By KAY MATTHEWS
Activists in Santa Fe inflated mock canisters of high-level nuclear waste on Saturday, April 14 to draw attention to the proposed shipment and storage of irradiated waste from nuclear power plants to southeastern New Mexico. The canisters remind me of those ancient ones used in department stores sent up through pipes to hidden upstairs offices by clerks on the floor—except those were filled with money and weighed a couple of pounds and these are filled with radioactive waste and weigh 400,000 pounds.
Holtec International and Eddy Lea Energy Alliance (ELEA) has applied to the Nuclear Regulatory Commission (NRC) for a license to construct and operate a storage site between Hobbs and Carlsbad, New Mexico to store up to 100,000 metric tons of nuclear reactor waste for up to 120 years (40 years through initial licensing and 80 years for license extension). Another company, Waste Control Specialists, has applied to store 40,000 metric tons of high-level radioactive waste on the Texas/New Mexico border near Eunice, NM.
Why New Mexico, you might ask? Are there any nuclear power plants in New Mexico? No. Has New Mexico become a national sacrifice zone? Yes. Leona Morgan, Diné activist and co-founder of Nuclear Issues Study Group , puts it this way: “Starting with uranium mining and milling—to modern weapons production, uranium enrichment, and storage of low-level and transuranic waste [at the Waste Isolation Pilot Plant], New Mexico has been targeted as a national sacrifice zone for too long. . . . New Mexico is the birthplace of nuclear colonialism.”
The NRC has already scheduled scoping meetings to develop an Environmental Impact Statement (I’ve listed the schedule below). Holtec’s proposal would allow storage of the 78,000 metric tons of irradiated fuel already produced plus all that is likely to be generated in the future. How is this fuel going to get to southeastern New Mexico? Mostly by train, but barge and truck transport is possible. The intended routes won’t be designated and approved by the Department of Transportation until 2022 when licensing could be complete. In a press release issued by Nuclear Watch New Mexico, Tom “Smitty” Smith of Public Citizen, one of the groups opposing this proposal, had this to say: “Transportation of radioactive nuclear waste is a train wreck waiting to happen.” These irradiated fuel rods still contain most of the original uranium along with radioactive strontium, cesium, and plutonium, which remains toxic for a quarter of a million years. A Department of Energy analysis of train transport to the proposed Yucca Mountain site anticipated an accident rate of at least one per 10,000 shipments.
If approved, this storage proposal puts the kibosh on finding a permanent dumpsite: the Nevada congressional delegation fought the inadequate Yucca Mountain site for years and have thus far succeeded. Storage sites like these two in New Mexico/Texas would likely become de facto permanent sites for the entire country. The other option—the least risky—is to keep nuclear reactor waste in its area of origin, at the reactor site where it’s created. Most of these sites are now licensed to store waste for 60 years past decommissioning.
In addition to the many groups actively opposing this proposal—under the umbrella of No Nuclear Waste—twenty-one members of the New Mexico House of Representatives sent a letter to the NRC and Department of Energy Secretary Rick Perry asking the commission “to allow time for New Mexico Legislators and state agencies to examine potential impacts and policy recommendations related to the proposed Consolidated Interim High-Level Radioactive Waste Storage Site facility.” They request that what is a typical 45-day comment period during the scoping process be extended so that the 2019 legislature and state agencies can review “critical issues” in the appropriate committees. Their issues include: analysis of transportation routes; state permitting; potential liability to the state; emergency preparedness; water contamination risks; seismic concerns; contamination risks to other industries; and longevity and viability of the transportation and storage canisters.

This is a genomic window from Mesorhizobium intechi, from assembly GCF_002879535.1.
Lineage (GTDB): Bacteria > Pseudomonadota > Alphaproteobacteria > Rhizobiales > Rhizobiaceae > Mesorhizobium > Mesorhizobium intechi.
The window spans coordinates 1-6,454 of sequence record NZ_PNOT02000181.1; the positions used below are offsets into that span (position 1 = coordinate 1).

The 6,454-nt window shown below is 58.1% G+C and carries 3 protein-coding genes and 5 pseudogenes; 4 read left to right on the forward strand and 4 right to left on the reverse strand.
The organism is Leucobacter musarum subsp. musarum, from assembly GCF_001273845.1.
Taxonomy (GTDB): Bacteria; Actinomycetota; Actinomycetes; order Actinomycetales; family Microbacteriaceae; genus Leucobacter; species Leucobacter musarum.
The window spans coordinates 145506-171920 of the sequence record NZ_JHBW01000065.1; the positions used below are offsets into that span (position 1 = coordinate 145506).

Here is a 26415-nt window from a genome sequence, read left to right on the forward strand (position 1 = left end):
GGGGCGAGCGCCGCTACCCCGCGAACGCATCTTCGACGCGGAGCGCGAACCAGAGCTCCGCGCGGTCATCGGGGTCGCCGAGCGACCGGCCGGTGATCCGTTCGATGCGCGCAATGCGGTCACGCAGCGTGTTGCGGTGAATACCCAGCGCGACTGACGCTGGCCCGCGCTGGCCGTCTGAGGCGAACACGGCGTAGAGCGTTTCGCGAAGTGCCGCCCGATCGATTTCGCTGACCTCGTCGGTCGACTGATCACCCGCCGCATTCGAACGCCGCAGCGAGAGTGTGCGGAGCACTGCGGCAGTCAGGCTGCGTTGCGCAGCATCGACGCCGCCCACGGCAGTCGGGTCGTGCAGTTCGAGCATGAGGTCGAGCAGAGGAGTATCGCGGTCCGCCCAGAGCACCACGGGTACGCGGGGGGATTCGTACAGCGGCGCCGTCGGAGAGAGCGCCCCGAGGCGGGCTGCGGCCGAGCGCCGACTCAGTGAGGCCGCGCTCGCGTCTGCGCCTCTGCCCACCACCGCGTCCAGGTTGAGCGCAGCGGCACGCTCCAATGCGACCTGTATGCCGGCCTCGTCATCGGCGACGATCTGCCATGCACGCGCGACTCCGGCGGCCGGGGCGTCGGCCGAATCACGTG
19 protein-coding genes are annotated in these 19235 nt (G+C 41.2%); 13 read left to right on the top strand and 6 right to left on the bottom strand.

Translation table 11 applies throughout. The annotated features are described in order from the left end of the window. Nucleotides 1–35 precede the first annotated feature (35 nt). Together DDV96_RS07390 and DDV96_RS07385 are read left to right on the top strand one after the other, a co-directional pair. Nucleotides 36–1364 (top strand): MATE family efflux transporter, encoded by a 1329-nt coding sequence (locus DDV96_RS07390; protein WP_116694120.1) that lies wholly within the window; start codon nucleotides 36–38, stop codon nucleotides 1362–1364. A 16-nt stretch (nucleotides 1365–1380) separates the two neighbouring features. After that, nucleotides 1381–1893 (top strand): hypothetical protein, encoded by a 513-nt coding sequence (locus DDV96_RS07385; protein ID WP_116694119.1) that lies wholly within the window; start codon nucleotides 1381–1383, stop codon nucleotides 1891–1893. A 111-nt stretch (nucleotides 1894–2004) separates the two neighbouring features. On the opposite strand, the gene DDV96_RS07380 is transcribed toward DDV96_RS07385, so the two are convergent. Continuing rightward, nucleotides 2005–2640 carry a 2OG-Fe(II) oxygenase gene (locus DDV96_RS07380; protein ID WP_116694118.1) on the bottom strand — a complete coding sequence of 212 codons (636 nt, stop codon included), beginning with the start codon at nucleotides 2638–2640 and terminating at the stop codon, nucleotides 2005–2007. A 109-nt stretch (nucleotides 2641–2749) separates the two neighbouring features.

This last concern—longevity and viability of the transportation and storage canisters—is particularly worrisome. According to the San Onofre Safety website, which monitors the San Onofre Nuclear Generating Station in California, Holtec’s plan to store the waste in thin-walled stainless steel canisters and double stack them in steel-lined holes is an experimental system that has never been approved by the NRC. The website claims that U.S. utility companies started using thin-wall canisters for short-term cost savings and that they cannot be inspected, repaired, or replaced.
The legislative letter also points out that exposure to spent fuel rods can be lethal and lesser radiation exposure can lead to birth defects, genetic damage, and various kinds of cancer. It also cites the transportation risks and the need for detailed information on the proposed routes through New Mexico.
The mock canister tour doesn’t stop in Santa Fe. Check out the Nuclear Issues Study Group Facebook page for tour updates.
Comments can be submitted to the NRC at www.regulations.gov Docket ID NRC-2018-0052; or by mail:
May Ma, Office of Administration,
Mail Stop: TWFN-7-A60M
U.S. Nuclear Regulatory Commission
Washington, D.C. 20555-0001
Schedule of hearings:
• April 25, 7 to 9 pm, NRC headquarters, 11555 Rockville Pike in Rockville, MD
• April 30, 4 to 7 pm, Eastern New Mexico University—Roswell Campus, Campus Union Building—Room 110, 48 University Blvd. in Roswell, NM
• May 1, 7 to 10 pm, Lea County Event Center, 5101 N. Lovington Highway in Hobbs, NM
• May 3, 7 to 10 pm at Eddy County Fire Service, 1400 Commerce St. in Carlsbad, NM
For more information go to www.NoNuclearWaste.org